The Herald Sun newspaper produces the two headlines of the tour so far. The headline on the match report from the previous day is: “Steyn Remover Cleans Up.” A separate story highlights the woes of the Queensland duo, Matthew Hayden and Andrew Symonds. Well known for their love of the outdoors, the back page has banner photograph of a disconsolate Hayden as he disappears down the tunnel to the change room; inset is a picture of Symonds’ dismissal. Typically for a tabloid, the headline is ruthless: “IT’S TIME TO GO FISHING!” Perhaps the Herald Sun think they should be sacked.

I can’t help thinking back to the attitude towards media of the three previous South African squads to tour Australia. Timid, suspicious, resentful and defensive, a few players convinced the others that the media were “out to get them.” Wrong. But they can be very hard on under-performers and losers, from any team and with any reputation. Ask Hayden.

In the ABC Radio commentary box there is an sms screen alongside the television replay screen which displays listeners comments and questions. There are too many to mention but, from time to time, the commentator picks one and discusses it. One which slips through the net but grabs my attention while I’m doing another guest spot says: “The first popular Safrican team ever to tour Oz – they’re winners and seem bloody good blokes, too much to cope with! – Nevil” Jacques Kallis is standing close to the presentation area after the match. He doesn’t need to be there but has waited 12 years for this moment and wants to soak up as much of the atmosphere as possible. I ask him whether he ever thought SA could get back into the game after day two (196 runs behind with three wickets in hand), let alone win it.

“Funny you say that. I had dinner with (girlfriend) Shamone that evening and she asked whether we had any chance. Normally I would probably have said ‘no’ but, this time I didn’t. I said ‘cricket is a strange game and I’ve seen some really weird things happen. There are still three days left, we’ll see.’ I was probably thinking about a huge batting performance from us in the second innings, not Dale and J-P getting us a lead! But just when you think you’ve seen it all, something else comes along…!”

Jacques, it seems, is making a concerted effort to help Shamone understand the game. An hour after play, he walks hand-in-hand to the middle of the now deserted MCG to show her the pitch – and spends several minutes showing her the detail, too. Crease, footmarks, cracks…no longer will she be baffled when commentators claim that bowlers are aiming at the rough outside her man’s leg stump.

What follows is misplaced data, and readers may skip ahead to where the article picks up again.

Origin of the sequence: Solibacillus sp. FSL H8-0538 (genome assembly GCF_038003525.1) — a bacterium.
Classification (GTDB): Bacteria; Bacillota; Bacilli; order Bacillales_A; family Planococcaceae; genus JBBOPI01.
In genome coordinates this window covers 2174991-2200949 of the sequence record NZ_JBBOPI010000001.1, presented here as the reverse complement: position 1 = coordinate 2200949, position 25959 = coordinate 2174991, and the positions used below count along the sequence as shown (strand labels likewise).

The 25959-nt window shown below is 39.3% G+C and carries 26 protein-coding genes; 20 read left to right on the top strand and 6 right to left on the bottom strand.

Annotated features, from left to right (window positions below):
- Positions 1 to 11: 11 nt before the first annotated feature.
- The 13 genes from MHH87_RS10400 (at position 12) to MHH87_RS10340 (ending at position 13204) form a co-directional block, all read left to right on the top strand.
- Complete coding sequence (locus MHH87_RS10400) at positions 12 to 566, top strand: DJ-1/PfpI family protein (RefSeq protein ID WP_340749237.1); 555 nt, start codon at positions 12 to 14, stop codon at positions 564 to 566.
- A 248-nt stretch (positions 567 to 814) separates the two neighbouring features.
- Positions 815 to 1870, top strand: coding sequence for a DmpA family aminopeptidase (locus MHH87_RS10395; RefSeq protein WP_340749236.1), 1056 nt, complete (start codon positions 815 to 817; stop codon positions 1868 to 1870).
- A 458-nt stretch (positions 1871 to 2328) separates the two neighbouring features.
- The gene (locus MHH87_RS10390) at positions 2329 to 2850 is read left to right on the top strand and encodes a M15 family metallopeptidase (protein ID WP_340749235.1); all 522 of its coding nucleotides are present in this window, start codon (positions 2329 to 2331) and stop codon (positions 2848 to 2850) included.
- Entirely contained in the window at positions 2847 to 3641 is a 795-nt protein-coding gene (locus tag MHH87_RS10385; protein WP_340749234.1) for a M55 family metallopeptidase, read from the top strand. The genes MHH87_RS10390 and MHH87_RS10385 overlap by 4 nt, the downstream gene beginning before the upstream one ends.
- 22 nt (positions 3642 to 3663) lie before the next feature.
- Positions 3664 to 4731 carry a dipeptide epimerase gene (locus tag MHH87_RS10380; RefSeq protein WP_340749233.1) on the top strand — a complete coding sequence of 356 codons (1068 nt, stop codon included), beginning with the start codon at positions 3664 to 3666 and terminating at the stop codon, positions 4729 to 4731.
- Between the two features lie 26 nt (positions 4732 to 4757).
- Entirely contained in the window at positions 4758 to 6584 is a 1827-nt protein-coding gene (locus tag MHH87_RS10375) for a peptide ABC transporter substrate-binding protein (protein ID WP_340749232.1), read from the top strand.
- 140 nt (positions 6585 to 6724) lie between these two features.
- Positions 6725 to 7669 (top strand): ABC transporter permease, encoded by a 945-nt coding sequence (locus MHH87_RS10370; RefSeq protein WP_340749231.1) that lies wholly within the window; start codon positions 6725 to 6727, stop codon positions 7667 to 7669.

Mike Procter wanders over to shake hands. We must look as though we are locked in a fierce grinning contest. “So what do you reckon of the team now?” he asks. It can only mean one thing. Vice-captain Ashwell Prince looks like being fit for Sydney, J-P is undroppable and Neil Mac has just rediscovered his form with an unbeaten 50 to win the game. But only two out of three can play. “I think you should contact Cricket Australia as soon as possible and make a special request that we both play 12-a-side in Sydney,” I say, unhelpfully. Proccie is facing one of the hardest selection decisions for a decade or more, and it’s obviously on his mind. When he left the ICC’s Match Referee panel he was probably hoping for an easier life!

Out to celebrate now…Sydney here we come.

Wednesday, December 31

Sunglasses are much in evidence as the team arrives at Melbourne airport on an overcast morning. It’s been a late night all round, it seems. It certainly was for The Star’s Stuart Hess and me. We found ourselves still reliving the victory at 1.00am in the morning and breaking one of the golden rules of touring – no cricket talk an hour after play. Architects, accountants and bankers all get to leave their work in the office at the end of the day, we try to do the same. But there are exceptions, and we’ve just had ten days in a row of exceptions.

Paul Harris wanders over to say hello. “How are you?” he asks, softly. “A bit rough, to be honest,” I reply. He solemnly nods his head in understanding. “Welcome to the club,” he says, and moves slowly towards a coffee shop.

Two hours after play the squad wives and girlfriends left the MCG in a couple of taxis and, four hours after the match has finished the players emerged onto the field once again. The captain was chasing seagulls and seemed determined to catch one. They formed a tight huddle and sang, very loudly. The place was completely deserted – almost. “How many journalists were left in the press box?” asks Smith. “It was packed,” I reply. He groans but smiles when I tell him that the team’s celebrations were applauded by the Aussie media.

The plane is delayed by an hour but it feels more like four. Our radio commentary producer, the wonderful Sam Mochichila, is still very new to cricket, especially Test cricket, but has becomt increasingly rivetted as the series progressed. He is a rugby man, really, and wants to know how close the matches really were. “Bowlers win matches, they are the flyhalf and the wings of the team,” I reply. “The batsmen are the scrum – they lay the platform for the backs to win the game. So, if it was a rugby game, we would have won 40-25 because we took 40 wickets to their 25,” I reply.

On the plane they show the Channel Nine morning news which announces the inclusion of three uncapped players in the Australian squad. Doug Bollinger, I’m told by the man next to me, has had a hair transplant, Ben Hilfenhaus isn’t quick enough and he’s never heard of the other bloke, McDonald. “We bloody deserved to lose,” he says, “it’s just the kick up the backside they need.” Many Aussies have told the SA team the same thing.

Sydney fireworks tonight – one and a half million people cram onto the streets and pavements around the Harbour Bridge and Opera House, the biggest annual party in the world. A second consecutive party for the team. “Not sure how a glass of champagne would go down tonight,” admits Jacques Kallis, “it might have hooks on it.” It certainly will in my case, but I’m sure we’ll manage.